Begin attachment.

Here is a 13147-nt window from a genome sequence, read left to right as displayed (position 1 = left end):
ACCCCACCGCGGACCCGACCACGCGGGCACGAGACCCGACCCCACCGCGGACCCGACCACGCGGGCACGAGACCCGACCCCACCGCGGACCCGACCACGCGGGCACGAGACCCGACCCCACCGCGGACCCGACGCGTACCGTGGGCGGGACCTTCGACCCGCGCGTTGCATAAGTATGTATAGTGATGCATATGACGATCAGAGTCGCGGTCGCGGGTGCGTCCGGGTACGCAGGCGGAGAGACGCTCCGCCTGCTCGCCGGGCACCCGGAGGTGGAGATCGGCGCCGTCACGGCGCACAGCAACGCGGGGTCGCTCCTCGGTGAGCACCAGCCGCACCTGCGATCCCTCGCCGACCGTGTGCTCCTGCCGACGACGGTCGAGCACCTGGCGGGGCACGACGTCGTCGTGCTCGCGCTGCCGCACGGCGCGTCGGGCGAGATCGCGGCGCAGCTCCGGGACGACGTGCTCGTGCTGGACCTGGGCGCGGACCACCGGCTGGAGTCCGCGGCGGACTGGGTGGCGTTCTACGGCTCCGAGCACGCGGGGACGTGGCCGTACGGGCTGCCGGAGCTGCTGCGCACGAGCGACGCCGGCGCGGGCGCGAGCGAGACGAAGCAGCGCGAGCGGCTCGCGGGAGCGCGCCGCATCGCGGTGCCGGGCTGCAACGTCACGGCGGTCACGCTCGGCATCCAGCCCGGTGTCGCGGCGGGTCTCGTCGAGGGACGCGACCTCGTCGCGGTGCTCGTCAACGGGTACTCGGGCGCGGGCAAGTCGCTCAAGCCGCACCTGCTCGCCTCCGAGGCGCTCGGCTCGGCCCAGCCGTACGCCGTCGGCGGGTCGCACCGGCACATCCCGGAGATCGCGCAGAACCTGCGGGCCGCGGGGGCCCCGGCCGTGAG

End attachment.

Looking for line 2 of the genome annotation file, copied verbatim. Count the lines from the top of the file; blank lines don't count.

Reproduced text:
ACCCCACCGCGGACCCGACCACGCGGGCACGAGACCCGACCCCACCGCGGACCCGACCACGCGGGCACGAGACCCGACCCCACCGCGGACCCGACCACGCGGGCACGAGACCCGACCCCACCGCGGACCCGACGCGTACCGTGGGCGGGACCTTCGACCCGCGCGTTGCATAAGTATGTATAGTGATGCATATGACGATCAGAGTCGCGGTCGCGGGTGCGTCCGGGTACGCAGGCGGAGAGACGCTCCGCCTGCTCGCCGGGCACCCGGAGGTGGAGATCGGCGCCGTCACGGCGCACAGCAACGCGGGGTCGCTCCTCGGTGAGCACCAGCCGCACCTGCGATCCCTCGCCGACCGTGTGCTCCTGCCGACGACGGTCGAGCACCTGGCGGGGCACGACGTCGTCGTGCTCGCGCTGCCGCACGGCGCGTCGGGCGAGATCGCGGCGCAGCTCCGGGACGACGTGCTCGTGCTGGACCTGGGCGCGGACCACCGGCTGGAGTCCGCGGCGGACTGGGTGGCGTTCTACGGCTCCGAGCACGCGGGGACGTGGCCGTACGGGCTGCCGGAGCTGCTGCGCACGAGCGACGCCGGCGCGGGCGCGAGCGAGACGAAGCAGCGCGAGCGGCTCGCGGGAGCGCGCCGCATCGCGGTGCCGGGCTGCAACGTCACGGCGGTCACGCTCGGCATCCAGCCCGGTGTCGCGGCGGGTCTCGTCGAGGGACGCGACCTCGTCGCGGTGCTCGTCAACGGGTACTCGGGCGCGGGCAAGTCGCTCAAGCCGCACCTGCTCGCCTCCGAGGCGCTCGGCTCGGCCCAGCCGTACGCCGTCGGCGGGTCGCACCGGCACATCCCGGAGATCGCGCAGAACCTGCGGGCCGCGGGGGCCCCGGCCGTGAG